Today’s Headlines

  • In Some Cities, Stimulus for Transit Service Comes Too Late (NYT)
  • Will the MTA Shift Any Stim Cash to Operations? (News)
  • Post Covers Next Round of BRT Roll-out
  • SI Pols to DOT: We Don’t Want a Median Busway on Hylan Boulevard (SI Live)
  • MTA Buys 90 Low-Floor, Three-Door Articulated Buses for BRT Service (MTR, 2nd Ave Sagas)
  • Gas Prices Have Gone Up 49 Days in a Row (AP)
  • Americans Sticking With Transit Despite Wave of Service Cuts and Fare Hikes (T4America)
  • Autos Cause 43% of Fatal Injuries to NYC Kids; Poor Families, People of Color Affected Most (News)
  • Bronx Beep: Don’t Cut Community Board Funding (News)
  • Boston Mayoral Challenger Campaigning on Transportation Reform Agenda (Yglesias)
  • Larry Littlefield

    As I’ve said, if they shift all federal funding to operations, and all MTA tax funding to operations, they’ll save money on transit in the long run.

    Because at about the time Generation Greed doesn’t need it anymore, it will no longer exist. And given it’s tendencies, anyone who would endorse anything to make things easier today and tougher tomorrow should look at the big picture and realize every decision has been like that for nearly 30 years.

  • So was anyone at the Staten Island workshop?

  • Boris

    I went to the workshop. I found it to be fairly informative, although that’s also where I became convinced that there is some merit to what the SI pols are saying. The existing Hylan Blvd median is very narrow and won’t fit the stations. Taking a full lane for the stations means leaving 3 lanes total for cars. That means one direction will have only one lane for car traffic- an unacceptable solution for most Staten Islanders. It’s possible to do one reversible lane, but that means it would be limited to peak-direction service.

    Another problem with Hylan Blvd is that it represents a triumph of suburban planning- large sections of it have nothing but parking lots, making it very unattractive and hard to navigate for the supposedly large crowds of new bus users. Hylan requires a complete zoning regulation overhaul- which is outside the powers of DOT.

    In general, there was little discussion of Hylan Blvd, and mostly we discussed new ideas. At my table there was a lot of interest at extending routes to NJ and deeper into Brooklyn.

    I also got some incredulous looks when I said that taking away car lanes reduces traffic.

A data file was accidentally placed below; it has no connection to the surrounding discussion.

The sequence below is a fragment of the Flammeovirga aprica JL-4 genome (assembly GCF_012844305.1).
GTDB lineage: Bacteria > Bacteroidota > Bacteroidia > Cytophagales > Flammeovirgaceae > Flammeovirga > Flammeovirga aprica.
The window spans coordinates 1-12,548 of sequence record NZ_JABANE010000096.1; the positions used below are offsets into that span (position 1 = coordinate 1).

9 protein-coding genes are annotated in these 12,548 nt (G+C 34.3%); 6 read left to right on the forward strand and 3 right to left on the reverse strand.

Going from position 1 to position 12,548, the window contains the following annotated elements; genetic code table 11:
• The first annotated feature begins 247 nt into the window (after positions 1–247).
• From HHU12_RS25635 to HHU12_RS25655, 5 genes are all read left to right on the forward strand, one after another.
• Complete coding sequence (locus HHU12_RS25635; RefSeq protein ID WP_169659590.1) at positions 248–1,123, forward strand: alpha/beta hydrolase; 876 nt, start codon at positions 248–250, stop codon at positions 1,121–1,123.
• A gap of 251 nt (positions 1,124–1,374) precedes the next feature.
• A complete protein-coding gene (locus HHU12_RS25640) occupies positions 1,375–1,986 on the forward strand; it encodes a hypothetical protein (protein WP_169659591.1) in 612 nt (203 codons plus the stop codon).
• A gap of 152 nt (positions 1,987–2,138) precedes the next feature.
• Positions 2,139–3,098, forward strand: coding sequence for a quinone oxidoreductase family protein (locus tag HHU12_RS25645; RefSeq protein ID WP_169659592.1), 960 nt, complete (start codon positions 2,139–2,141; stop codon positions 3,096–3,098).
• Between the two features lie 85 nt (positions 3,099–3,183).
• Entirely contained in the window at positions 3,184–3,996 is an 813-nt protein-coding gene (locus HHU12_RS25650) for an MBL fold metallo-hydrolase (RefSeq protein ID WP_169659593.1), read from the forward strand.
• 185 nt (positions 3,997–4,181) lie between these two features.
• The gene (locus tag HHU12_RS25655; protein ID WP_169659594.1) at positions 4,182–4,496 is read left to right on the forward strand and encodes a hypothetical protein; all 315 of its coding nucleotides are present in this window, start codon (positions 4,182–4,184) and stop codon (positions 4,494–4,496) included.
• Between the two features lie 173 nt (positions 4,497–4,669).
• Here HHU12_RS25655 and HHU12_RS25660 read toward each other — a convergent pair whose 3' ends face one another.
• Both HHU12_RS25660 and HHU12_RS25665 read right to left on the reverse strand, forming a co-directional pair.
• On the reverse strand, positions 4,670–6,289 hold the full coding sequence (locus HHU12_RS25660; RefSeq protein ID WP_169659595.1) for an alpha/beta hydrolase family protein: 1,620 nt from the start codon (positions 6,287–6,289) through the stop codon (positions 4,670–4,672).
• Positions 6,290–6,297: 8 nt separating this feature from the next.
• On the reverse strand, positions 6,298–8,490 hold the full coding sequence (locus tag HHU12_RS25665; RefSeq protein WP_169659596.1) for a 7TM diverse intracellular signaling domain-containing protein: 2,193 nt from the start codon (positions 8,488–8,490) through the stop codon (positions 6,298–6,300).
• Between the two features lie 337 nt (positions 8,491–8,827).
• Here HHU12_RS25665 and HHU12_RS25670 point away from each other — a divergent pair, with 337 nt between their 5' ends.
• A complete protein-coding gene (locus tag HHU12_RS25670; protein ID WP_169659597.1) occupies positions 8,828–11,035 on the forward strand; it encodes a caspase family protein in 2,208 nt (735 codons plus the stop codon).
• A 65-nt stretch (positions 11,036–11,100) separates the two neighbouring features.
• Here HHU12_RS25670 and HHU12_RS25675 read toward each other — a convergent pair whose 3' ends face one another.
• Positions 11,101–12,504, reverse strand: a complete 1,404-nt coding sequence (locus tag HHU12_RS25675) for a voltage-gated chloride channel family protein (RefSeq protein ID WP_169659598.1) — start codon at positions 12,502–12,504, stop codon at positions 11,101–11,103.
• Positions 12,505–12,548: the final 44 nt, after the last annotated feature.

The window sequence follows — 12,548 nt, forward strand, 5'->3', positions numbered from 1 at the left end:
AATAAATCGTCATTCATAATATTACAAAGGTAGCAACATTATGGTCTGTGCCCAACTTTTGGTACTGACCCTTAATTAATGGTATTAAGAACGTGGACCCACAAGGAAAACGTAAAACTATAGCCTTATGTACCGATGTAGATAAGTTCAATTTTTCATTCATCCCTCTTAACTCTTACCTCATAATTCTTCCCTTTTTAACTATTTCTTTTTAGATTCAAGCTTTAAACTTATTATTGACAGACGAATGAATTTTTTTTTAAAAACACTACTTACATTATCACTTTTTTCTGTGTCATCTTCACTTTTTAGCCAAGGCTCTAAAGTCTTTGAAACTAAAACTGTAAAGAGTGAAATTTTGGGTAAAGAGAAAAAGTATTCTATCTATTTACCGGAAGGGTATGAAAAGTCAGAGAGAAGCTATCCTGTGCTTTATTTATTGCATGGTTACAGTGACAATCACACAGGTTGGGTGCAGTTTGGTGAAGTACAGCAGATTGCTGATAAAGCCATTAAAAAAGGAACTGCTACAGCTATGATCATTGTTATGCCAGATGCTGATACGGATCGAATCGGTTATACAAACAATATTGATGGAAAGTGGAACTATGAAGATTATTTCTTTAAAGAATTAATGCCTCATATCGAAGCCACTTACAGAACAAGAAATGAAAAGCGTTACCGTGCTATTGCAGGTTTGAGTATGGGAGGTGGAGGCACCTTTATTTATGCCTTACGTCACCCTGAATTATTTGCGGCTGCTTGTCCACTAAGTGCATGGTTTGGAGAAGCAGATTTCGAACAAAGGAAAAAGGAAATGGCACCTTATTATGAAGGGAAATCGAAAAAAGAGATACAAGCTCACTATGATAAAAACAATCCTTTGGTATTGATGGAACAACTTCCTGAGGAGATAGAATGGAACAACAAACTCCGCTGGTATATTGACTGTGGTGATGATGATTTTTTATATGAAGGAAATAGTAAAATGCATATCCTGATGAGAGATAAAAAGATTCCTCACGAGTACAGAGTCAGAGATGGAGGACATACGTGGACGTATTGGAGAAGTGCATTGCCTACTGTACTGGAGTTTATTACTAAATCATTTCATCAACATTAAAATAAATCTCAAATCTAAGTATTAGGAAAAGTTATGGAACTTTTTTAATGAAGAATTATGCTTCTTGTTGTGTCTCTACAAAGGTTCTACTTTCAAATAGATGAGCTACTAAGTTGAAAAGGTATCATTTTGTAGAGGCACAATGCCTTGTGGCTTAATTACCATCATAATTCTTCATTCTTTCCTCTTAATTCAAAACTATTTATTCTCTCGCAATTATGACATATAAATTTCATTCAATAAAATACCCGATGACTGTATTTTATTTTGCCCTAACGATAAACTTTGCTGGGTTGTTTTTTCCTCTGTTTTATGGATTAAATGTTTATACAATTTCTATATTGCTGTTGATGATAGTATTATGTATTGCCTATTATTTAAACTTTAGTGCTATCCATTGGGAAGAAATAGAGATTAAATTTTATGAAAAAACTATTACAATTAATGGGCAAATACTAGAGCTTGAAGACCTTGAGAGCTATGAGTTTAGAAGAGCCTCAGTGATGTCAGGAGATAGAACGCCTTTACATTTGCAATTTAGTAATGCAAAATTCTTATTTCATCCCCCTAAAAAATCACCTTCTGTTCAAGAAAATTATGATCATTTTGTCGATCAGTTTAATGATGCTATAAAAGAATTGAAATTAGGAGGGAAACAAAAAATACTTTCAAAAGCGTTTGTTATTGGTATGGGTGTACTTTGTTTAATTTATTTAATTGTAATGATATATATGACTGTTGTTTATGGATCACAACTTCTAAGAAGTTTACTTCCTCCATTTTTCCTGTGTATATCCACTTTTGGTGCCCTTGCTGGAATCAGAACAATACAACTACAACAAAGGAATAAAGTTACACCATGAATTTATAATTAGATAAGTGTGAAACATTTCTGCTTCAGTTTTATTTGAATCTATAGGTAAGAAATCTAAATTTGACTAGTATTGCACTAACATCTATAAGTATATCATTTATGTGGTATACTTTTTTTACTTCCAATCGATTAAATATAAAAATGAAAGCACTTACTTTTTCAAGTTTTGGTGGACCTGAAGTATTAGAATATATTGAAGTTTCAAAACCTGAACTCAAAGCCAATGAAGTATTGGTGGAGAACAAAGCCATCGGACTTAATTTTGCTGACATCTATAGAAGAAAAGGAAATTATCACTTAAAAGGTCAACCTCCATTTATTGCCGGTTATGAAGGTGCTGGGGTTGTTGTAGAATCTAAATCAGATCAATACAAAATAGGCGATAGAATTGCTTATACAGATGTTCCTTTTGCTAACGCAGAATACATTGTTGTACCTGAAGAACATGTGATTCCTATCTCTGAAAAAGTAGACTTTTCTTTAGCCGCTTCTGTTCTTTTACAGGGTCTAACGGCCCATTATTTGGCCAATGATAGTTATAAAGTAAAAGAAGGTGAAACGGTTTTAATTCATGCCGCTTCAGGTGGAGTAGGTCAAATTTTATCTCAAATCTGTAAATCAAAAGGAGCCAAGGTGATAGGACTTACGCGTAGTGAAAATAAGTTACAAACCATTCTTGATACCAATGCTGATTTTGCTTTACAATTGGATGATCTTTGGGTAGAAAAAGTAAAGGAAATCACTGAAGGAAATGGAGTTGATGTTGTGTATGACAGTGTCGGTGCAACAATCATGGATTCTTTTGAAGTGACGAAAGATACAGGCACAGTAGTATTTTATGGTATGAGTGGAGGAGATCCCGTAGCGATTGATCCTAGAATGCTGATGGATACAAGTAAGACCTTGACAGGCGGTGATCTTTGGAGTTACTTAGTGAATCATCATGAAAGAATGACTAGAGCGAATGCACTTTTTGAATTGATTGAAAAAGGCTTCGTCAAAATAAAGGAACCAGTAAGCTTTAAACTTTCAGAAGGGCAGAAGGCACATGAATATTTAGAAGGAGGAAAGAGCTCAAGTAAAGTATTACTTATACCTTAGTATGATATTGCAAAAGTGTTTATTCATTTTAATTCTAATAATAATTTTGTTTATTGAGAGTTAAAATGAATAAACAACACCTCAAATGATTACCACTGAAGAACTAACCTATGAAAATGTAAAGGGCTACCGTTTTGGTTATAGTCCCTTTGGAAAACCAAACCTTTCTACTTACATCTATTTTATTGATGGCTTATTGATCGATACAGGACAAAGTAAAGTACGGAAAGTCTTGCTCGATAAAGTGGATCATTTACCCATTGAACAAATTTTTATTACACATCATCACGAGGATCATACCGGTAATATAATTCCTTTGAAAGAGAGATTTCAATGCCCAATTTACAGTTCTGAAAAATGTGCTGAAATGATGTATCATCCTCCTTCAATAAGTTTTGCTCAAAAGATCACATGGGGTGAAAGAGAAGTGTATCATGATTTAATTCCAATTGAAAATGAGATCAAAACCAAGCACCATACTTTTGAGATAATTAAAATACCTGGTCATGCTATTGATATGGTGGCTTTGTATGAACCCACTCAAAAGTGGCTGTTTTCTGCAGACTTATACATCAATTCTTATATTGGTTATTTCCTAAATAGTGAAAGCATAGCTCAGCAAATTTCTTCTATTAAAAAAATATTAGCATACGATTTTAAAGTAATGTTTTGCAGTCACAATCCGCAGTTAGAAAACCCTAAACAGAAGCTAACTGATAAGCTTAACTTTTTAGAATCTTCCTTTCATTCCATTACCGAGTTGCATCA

• Re your headline “Autos Cause 43% of Fatal Injuries to NYC Kids; Poor Families, People of Color Affected Most”:

    The implication is that kid traffic fatals are more prevalent among poor families and people of color. While that may well be the case, I don’t believe the Daily News article says that. Perhaps someone can read the Health Dept study and see if they indeed found that?

    For what it’s worth, in Killed By Automobile, we looked for but didn’t find evidence of more pedestrian fatals in poorer communities. Things may well have changed in the intervening decade.

  • Larry Littlefield

    If only they had converted SIR to a busway instead of spending $300 million-plus to overhaul it.

    I was told the reason is the former head of SIR had a dream of having the whole thing become an operating railroad again, complete with freight and passenger service to the rest of the U.S.

    For that $300 million the whole Island could have been covered in a BRT network, including the SIR, the former North Shore line, and the bed of the Willowbrook Expressway. The local bus system could have been reorganized around it — pick up passengers on the street, get on the busway, and go.

    What does the SIR fare cover now? It covers 16.4% of the cost, compared with 36% for NYCT buses. With articulated buses on a busway, I’d bet ridership would have jumped and cost recovery increased.

  • FYFI : City council candidate Margaret Chin and her stance on the Grand and Chyrstie Street bike lanes :

  • Thank you for posting the newspiece on child fatalities. Staggering figures. Komanoff has a good point on clarifying these, but I think the implications are valid (if not about prevalence, then what they say about other social concerns and priorities).